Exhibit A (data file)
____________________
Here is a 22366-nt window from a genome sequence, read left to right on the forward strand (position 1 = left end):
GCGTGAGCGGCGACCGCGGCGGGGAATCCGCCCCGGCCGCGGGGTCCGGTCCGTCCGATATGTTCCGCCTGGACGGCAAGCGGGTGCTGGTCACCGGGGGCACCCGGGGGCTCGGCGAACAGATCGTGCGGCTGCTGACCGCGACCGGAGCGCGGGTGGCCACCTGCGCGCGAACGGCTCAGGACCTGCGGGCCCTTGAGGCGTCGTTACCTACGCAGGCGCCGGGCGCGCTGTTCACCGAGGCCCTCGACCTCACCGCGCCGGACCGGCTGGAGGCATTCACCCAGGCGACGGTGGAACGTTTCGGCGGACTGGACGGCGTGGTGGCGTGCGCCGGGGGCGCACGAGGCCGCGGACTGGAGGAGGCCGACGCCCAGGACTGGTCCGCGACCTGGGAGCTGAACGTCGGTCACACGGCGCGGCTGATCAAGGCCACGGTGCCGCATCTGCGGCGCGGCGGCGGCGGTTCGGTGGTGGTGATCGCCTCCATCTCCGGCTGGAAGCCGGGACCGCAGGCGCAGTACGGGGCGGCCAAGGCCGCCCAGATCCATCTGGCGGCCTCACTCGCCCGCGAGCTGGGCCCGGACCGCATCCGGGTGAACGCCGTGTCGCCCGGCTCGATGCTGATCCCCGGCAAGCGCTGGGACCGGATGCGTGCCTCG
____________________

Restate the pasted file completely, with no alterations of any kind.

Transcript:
Here is a 22366-nt window from a genome sequence, read left to right on the forward strand (position 1 = left end):
GCGTGAGCGGCGACCGCGGCGGGGAATCCGCCCCGGCCGCGGGGTCCGGTCCGTCCGATATGTTCCGCCTGGACGGCAAGCGGGTGCTGGTCACCGGGGGCACCCGGGGGCTCGGCGAACAGATCGTGCGGCTGCTGACCGCGACCGGAGCGCGGGTGGCCACCTGCGCGCGAACGGCTCAGGACCTGCGGGCCCTTGAGGCGTCGTTACCTACGCAGGCGCCGGGCGCGCTGTTCACCGAGGCCCTCGACCTCACCGCGCCGGACCGGCTGGAGGCATTCACCCAGGCGACGGTGGAACGTTTCGGCGGACTGGACGGCGTGGTGGCGTGCGCCGGGGGCGCACGAGGCCGCGGACTGGAGGAGGCCGACGCCCAGGACTGGTCCGCGACCTGGGAGCTGAACGTCGGTCACACGGCGCGGCTGATCAAGGCCACGGTGCCGCATCTGCGGCGCGGCGGCGGCGGTTCGGTGGTGGTGATCGCCTCCATCTCCGGCTGGAAGCCGGGACCGCAGGCGCAGTACGGGGCGGCCAAGGCCGCCCAGATCCATCTGGCGGCCTCACTCGCCCGCGAGCTGGGCCCGGACCGCATCCGGGTGAACGCCGTGTCGCCCGGCTCGATGCTGATCCCCGGCAAGCGCTGGGACCGGATGCGTGCCTCG